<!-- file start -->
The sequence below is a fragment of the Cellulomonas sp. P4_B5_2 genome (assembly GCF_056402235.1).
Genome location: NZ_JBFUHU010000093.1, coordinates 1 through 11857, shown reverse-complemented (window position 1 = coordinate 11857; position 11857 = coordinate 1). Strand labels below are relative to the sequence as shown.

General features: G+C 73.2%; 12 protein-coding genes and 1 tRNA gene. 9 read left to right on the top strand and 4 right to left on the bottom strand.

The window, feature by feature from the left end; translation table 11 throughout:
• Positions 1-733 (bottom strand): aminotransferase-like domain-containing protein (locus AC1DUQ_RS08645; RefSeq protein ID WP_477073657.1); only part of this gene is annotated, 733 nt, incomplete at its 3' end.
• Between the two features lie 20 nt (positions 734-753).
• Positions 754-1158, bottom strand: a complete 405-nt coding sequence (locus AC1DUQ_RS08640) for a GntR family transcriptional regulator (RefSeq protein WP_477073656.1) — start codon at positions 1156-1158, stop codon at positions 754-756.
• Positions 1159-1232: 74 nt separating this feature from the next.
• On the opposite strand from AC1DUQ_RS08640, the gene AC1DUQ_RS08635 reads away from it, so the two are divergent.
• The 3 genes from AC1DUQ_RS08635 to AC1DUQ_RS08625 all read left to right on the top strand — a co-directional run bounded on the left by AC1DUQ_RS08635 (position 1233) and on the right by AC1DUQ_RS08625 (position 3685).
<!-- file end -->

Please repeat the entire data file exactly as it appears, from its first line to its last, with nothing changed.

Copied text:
The sequence below is a fragment of the Cellulomonas sp. P4_B5_2 genome (assembly GCF_056402235.1).
Genome location: NZ_JBFUHU010000093.1, coordinates 1 through 11857, shown reverse-complemented (window position 1 = coordinate 11857; position 11857 = coordinate 1). Strand labels below are relative to the sequence as shown.

General features: G+C 73.2%; 12 protein-coding genes and 1 tRNA gene. 9 read left to right on the top strand and 4 right to left on the bottom strand.

The window, feature by feature from the left end; translation table 11 throughout:
• Positions 1-733 (bottom strand): aminotransferase-like domain-containing protein (locus AC1DUQ_RS08645; RefSeq protein ID WP_477073657.1); only part of this gene is annotated, 733 nt, incomplete at its 3' end.
• Between the two features lie 20 nt (positions 734-753).
• Positions 754-1158, bottom strand: a complete 405-nt coding sequence (locus AC1DUQ_RS08640) for a GntR family transcriptional regulator (RefSeq protein WP_477073656.1) — start codon at positions 1156-1158, stop codon at positions 754-756.
• Positions 1159-1232: 74 nt separating this feature from the next.
• On the opposite strand from AC1DUQ_RS08640, the gene AC1DUQ_RS08635 reads away from it, so the two are divergent.
• The 3 genes from AC1DUQ_RS08635 to AC1DUQ_RS08625 all read left to right on the top strand — a co-directional run bounded on the left by AC1DUQ_RS08635 (position 1233) and on the right by AC1DUQ_RS08625 (position 3685).